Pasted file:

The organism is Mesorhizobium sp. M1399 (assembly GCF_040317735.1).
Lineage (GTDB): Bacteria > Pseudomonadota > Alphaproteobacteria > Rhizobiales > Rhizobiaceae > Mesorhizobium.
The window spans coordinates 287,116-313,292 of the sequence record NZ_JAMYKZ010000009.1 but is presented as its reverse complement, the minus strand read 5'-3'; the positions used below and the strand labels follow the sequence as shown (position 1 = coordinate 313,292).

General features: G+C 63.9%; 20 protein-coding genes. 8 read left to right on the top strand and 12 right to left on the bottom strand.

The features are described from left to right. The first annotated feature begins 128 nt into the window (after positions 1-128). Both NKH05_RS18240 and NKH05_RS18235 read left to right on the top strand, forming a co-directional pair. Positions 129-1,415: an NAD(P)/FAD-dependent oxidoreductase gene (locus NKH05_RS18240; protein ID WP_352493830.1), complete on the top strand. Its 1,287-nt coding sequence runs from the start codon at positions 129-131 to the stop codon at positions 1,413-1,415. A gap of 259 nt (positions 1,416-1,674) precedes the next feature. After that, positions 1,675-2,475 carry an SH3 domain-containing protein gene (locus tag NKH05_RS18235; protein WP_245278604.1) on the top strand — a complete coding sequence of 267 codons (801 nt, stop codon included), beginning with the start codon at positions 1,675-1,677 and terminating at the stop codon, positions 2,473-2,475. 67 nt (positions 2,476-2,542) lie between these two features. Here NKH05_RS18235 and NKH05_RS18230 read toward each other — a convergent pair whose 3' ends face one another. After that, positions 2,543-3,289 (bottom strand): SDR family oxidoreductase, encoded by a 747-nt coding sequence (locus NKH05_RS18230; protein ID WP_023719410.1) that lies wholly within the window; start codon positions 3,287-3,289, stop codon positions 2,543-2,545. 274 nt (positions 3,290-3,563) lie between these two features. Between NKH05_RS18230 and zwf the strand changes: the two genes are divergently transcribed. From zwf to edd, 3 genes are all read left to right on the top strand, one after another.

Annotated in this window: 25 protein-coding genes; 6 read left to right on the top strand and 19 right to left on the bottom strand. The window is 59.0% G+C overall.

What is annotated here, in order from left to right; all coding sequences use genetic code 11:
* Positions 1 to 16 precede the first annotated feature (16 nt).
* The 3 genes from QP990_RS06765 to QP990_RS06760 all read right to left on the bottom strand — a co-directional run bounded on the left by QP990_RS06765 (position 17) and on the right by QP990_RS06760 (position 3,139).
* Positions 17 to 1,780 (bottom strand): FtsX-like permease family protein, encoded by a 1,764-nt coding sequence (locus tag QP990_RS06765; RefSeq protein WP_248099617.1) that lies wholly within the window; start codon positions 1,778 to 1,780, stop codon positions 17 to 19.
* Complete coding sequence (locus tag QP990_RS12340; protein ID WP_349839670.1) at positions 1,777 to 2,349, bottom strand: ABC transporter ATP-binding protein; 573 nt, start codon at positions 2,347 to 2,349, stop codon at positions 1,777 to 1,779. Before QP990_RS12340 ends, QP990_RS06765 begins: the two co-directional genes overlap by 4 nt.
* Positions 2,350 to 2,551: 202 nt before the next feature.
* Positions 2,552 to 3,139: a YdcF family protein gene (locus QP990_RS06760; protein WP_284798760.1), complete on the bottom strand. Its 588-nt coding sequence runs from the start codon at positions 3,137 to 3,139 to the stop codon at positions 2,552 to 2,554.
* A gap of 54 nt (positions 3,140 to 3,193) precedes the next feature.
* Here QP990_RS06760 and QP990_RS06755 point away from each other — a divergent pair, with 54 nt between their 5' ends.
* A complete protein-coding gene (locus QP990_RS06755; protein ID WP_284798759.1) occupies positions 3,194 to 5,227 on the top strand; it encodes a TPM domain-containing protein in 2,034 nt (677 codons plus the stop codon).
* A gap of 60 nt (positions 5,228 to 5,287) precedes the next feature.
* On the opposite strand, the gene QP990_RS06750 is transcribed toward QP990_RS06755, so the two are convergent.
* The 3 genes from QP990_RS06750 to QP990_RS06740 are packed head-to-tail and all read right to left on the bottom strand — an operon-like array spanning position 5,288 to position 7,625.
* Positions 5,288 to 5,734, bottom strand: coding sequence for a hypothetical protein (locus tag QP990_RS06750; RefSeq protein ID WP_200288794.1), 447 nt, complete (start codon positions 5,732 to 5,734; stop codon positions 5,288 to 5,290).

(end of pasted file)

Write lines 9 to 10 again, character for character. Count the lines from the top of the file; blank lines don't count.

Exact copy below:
* The 3 genes from QP990_RS06765 to QP990_RS06760 all read right to left on the bottom strand — a co-directional run bounded on the left by QP990_RS06765 (position 17) and on the right by QP990_RS06760 (position 3,139).
* Positions 17 to 1,780 (bottom strand): FtsX-like permease family protein, encoded by a 1,764-nt coding sequence (locus tag QP990_RS06765; RefSeq protein WP_248099617.1) that lies wholly within the window; start codon positions 1,778 to 1,780, stop codon positions 17 to 19.